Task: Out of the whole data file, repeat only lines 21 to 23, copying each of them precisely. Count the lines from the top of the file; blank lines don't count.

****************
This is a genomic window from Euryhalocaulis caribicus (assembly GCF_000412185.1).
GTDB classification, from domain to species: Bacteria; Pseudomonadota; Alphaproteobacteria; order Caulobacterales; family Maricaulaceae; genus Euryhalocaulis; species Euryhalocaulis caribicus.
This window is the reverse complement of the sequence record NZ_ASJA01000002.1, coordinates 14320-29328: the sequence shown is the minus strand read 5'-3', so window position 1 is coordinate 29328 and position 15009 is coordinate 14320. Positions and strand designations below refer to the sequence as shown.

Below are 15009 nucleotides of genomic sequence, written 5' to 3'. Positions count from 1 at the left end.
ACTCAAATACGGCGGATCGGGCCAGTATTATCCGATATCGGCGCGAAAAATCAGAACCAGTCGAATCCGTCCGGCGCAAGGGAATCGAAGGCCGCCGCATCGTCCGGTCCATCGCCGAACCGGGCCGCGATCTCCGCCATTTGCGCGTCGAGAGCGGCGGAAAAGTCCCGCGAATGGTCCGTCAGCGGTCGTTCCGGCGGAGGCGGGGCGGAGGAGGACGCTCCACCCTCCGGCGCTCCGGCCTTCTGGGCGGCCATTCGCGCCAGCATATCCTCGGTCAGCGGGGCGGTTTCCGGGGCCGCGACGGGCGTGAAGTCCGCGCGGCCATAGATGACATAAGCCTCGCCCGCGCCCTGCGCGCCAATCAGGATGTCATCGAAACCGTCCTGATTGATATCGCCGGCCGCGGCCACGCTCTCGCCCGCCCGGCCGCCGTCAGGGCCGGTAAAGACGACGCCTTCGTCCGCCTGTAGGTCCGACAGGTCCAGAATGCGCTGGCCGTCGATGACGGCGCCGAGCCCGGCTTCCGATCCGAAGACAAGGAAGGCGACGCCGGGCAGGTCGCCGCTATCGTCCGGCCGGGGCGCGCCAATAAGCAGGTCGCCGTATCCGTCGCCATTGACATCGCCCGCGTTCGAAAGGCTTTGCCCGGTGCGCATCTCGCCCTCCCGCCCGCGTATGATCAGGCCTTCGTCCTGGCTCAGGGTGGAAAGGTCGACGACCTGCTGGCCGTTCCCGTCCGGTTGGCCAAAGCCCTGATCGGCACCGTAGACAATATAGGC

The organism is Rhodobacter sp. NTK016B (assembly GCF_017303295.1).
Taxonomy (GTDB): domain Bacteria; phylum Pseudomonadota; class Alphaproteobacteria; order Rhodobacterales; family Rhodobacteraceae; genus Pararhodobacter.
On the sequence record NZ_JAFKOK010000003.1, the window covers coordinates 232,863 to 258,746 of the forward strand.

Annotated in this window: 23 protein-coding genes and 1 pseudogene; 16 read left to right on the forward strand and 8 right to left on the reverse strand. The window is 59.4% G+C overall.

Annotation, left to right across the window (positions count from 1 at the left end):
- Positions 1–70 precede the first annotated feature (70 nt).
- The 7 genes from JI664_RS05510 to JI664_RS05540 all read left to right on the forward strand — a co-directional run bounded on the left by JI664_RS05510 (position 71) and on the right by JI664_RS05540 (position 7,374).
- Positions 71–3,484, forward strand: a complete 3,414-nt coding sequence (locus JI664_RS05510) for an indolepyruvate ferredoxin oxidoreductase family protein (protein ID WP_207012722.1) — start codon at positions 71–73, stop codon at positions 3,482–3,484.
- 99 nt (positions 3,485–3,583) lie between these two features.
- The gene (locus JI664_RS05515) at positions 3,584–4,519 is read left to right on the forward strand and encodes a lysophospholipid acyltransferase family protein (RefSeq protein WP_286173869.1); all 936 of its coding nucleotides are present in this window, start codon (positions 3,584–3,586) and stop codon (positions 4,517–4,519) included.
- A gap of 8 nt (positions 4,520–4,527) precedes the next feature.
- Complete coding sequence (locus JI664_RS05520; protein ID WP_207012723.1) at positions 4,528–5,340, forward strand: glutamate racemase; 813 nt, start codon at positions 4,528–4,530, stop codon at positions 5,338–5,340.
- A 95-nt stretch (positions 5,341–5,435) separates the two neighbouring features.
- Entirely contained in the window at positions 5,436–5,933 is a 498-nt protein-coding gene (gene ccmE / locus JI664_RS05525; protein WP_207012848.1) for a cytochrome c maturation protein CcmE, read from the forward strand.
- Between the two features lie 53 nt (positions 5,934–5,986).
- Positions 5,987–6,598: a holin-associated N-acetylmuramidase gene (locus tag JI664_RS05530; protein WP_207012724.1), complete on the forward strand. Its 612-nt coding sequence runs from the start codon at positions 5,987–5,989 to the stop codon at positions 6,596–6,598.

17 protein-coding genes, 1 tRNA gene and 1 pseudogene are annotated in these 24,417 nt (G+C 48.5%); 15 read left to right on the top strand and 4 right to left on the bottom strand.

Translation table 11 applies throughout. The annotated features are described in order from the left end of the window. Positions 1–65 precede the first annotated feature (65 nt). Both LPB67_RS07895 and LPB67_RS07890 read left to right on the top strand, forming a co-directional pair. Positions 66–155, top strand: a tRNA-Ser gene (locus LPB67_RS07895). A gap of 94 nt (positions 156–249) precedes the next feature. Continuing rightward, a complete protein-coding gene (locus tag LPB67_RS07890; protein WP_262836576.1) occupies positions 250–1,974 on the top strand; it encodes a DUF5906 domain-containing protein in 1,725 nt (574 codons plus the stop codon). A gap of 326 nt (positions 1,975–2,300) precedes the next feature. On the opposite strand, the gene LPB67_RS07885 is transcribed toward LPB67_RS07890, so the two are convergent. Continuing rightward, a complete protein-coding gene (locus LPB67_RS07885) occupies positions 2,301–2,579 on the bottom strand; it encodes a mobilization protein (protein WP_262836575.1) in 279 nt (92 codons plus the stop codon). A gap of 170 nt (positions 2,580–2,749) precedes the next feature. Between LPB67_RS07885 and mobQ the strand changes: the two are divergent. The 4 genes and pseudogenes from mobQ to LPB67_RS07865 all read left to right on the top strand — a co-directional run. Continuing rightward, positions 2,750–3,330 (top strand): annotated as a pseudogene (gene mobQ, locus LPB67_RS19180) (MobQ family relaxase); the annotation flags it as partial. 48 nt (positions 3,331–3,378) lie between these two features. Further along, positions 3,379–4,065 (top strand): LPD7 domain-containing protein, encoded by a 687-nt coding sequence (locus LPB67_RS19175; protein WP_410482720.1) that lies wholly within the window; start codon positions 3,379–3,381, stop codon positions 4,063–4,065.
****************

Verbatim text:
- Positions 5,987–6,598: a holin-associated N-acetylmuramidase gene (locus tag JI664_RS05530; protein WP_207012724.1), complete on the forward strand. Its 612-nt coding sequence runs from the start codon at positions 5,987–5,989 to the stop codon at positions 6,596–6,598.

17 protein-coding genes, 1 tRNA gene and 1 pseudogene are annotated in these 24,417 nt (G+C 48.5%); 15 read left to right on the top strand and 4 right to left on the bottom strand.

Translation table 11 applies throughout. The annotated features are described in order from the left end of the window. Positions 1–65 precede the first annotated feature (65 nt). Both LPB67_RS07895 and LPB67_RS07890 read left to right on the top strand, forming a co-directional pair. Positions 66–155, top strand: a tRNA-Ser gene (locus LPB67_RS07895). A gap of 94 nt (positions 156–249) precedes the next feature. Continuing rightward, a complete protein-coding gene (locus tag LPB67_RS07890; protein WP_262836576.1) occupies positions 250–1,974 on the top strand; it encodes a DUF5906 domain-containing protein in 1,725 nt (574 codons plus the stop codon). A gap of 326 nt (positions 1,975–2,300) precedes the next feature. On the opposite strand, the gene LPB67_RS07885 is transcribed toward LPB67_RS07890, so the two are convergent. Continuing rightward, a complete protein-coding gene (locus LPB67_RS07885) occupies positions 2,301–2,579 on the bottom strand; it encodes a mobilization protein (protein WP_262836575.1) in 279 nt (92 codons plus the stop codon). A gap of 170 nt (positions 2,580–2,749) precedes the next feature. Between LPB67_RS07885 and mobQ the strand changes: the two are divergent. The 4 genes and pseudogenes from mobQ to LPB67_RS07865 all read left to right on the top strand — a co-directional run. Continuing rightward, positions 2,750–3,330 (top strand): annotated as a pseudogene (gene mobQ, locus LPB67_RS19180) (MobQ family relaxase); the annotation flags it as partial. 48 nt (positions 3,331–3,378) lie between these two features. Further along, positions 3,379–4,065 (top strand): LPD7 domain-containing protein, encoded by a 687-nt coding sequence (locus LPB67_RS19175; protein WP_410482720.1) that lies wholly within the window; start codon positions 3,379–3,381, stop codon positions 4,063–4,065.